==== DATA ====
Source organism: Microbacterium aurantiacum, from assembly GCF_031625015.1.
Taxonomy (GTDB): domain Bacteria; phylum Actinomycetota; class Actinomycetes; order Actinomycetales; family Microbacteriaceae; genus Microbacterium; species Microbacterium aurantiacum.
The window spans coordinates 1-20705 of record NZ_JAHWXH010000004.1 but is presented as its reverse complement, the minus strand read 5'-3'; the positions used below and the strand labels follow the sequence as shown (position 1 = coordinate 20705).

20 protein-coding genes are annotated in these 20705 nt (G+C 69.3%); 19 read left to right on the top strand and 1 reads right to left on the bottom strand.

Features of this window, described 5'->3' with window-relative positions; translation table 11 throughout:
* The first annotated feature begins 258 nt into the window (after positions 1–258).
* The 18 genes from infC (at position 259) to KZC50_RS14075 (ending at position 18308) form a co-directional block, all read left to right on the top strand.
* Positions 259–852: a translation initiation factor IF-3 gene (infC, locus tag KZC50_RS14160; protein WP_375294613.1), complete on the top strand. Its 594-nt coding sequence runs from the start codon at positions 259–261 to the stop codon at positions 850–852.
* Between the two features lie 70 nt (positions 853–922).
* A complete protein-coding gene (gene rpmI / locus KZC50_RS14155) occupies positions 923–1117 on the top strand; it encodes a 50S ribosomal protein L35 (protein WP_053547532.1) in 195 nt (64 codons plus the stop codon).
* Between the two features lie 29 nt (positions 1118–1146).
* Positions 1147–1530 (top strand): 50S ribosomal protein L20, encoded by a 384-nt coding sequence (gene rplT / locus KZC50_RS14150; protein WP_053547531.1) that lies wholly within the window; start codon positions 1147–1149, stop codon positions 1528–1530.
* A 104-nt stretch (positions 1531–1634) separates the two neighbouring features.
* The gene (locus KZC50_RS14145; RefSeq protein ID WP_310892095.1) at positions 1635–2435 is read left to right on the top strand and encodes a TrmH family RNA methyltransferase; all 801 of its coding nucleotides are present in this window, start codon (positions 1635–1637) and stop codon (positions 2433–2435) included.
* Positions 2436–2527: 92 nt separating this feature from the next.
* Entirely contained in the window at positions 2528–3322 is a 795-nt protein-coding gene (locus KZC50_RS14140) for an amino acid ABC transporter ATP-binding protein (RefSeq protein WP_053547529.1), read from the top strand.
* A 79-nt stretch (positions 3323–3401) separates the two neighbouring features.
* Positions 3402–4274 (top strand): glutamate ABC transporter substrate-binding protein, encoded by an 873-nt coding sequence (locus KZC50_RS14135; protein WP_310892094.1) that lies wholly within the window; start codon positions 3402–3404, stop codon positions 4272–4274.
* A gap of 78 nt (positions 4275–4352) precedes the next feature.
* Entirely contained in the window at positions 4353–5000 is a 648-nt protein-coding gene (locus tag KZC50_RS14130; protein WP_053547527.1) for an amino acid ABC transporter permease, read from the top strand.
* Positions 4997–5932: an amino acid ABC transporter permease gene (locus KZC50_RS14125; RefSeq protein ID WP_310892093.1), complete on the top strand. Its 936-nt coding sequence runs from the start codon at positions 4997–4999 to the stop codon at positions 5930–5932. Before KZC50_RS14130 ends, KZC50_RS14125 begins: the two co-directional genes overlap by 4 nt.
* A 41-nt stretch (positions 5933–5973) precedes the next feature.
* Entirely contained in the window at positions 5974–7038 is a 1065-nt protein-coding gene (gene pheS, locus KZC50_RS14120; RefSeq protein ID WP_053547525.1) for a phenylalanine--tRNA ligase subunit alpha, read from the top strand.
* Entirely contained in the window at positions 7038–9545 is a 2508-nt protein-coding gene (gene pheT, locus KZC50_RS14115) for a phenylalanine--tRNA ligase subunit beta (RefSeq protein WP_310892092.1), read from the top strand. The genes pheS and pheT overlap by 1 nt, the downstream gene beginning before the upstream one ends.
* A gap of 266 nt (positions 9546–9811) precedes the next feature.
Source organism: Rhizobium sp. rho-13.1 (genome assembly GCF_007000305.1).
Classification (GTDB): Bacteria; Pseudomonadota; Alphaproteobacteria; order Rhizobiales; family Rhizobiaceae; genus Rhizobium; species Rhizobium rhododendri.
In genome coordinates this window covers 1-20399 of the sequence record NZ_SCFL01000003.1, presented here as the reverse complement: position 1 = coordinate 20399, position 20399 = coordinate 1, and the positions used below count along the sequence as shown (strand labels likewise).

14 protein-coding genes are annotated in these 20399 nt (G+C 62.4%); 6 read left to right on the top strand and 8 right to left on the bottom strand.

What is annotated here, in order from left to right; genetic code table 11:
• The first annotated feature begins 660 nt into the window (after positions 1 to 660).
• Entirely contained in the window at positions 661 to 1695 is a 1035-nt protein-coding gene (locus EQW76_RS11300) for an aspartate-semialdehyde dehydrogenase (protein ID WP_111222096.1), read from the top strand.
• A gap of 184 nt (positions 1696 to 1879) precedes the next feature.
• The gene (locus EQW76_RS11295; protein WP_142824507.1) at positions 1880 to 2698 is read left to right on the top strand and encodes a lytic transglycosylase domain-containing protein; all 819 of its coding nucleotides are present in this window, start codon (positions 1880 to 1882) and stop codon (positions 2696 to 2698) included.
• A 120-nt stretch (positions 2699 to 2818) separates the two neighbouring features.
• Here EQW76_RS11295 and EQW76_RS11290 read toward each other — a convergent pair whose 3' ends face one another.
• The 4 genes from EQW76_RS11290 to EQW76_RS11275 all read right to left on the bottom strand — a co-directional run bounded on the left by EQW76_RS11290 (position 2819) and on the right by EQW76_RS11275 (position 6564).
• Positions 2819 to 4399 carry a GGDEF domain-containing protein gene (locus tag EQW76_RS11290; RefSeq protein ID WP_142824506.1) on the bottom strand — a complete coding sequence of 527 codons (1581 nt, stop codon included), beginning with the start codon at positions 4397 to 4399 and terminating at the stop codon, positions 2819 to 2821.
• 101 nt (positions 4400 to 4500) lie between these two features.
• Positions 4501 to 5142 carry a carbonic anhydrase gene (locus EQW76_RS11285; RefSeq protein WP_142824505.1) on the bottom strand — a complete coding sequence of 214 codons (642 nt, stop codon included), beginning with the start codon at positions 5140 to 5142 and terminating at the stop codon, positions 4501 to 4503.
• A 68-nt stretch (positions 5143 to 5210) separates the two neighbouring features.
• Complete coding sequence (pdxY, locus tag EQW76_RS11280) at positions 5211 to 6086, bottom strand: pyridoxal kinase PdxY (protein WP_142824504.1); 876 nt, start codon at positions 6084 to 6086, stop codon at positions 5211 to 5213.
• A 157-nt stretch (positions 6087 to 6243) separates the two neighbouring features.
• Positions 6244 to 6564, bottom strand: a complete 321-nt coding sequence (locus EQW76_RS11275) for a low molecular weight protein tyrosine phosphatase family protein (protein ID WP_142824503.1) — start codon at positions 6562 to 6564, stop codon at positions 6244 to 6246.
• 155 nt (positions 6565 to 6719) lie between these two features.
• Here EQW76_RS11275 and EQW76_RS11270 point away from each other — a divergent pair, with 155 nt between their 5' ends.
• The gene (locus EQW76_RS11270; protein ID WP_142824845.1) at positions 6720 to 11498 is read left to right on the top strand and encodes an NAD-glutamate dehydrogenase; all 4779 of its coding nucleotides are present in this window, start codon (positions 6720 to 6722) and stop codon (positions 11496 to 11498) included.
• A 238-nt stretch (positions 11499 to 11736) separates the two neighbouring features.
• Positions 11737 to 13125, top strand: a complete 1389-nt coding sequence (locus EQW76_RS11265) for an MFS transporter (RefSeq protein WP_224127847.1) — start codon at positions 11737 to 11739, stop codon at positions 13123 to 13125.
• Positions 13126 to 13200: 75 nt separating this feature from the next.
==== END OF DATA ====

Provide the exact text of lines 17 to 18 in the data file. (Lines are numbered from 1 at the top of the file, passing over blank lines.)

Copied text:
* A 79-nt stretch (positions 3323–3401) separates the two neighbouring features.
* Positions 3402–4274 (top strand): glutamate ABC transporter substrate-binding protein, encoded by an 873-nt coding sequence (locus KZC50_RS14135; protein WP_310892094.1) that lies wholly within the window; start codon positions 3402–3404, stop codon positions 4272–4274.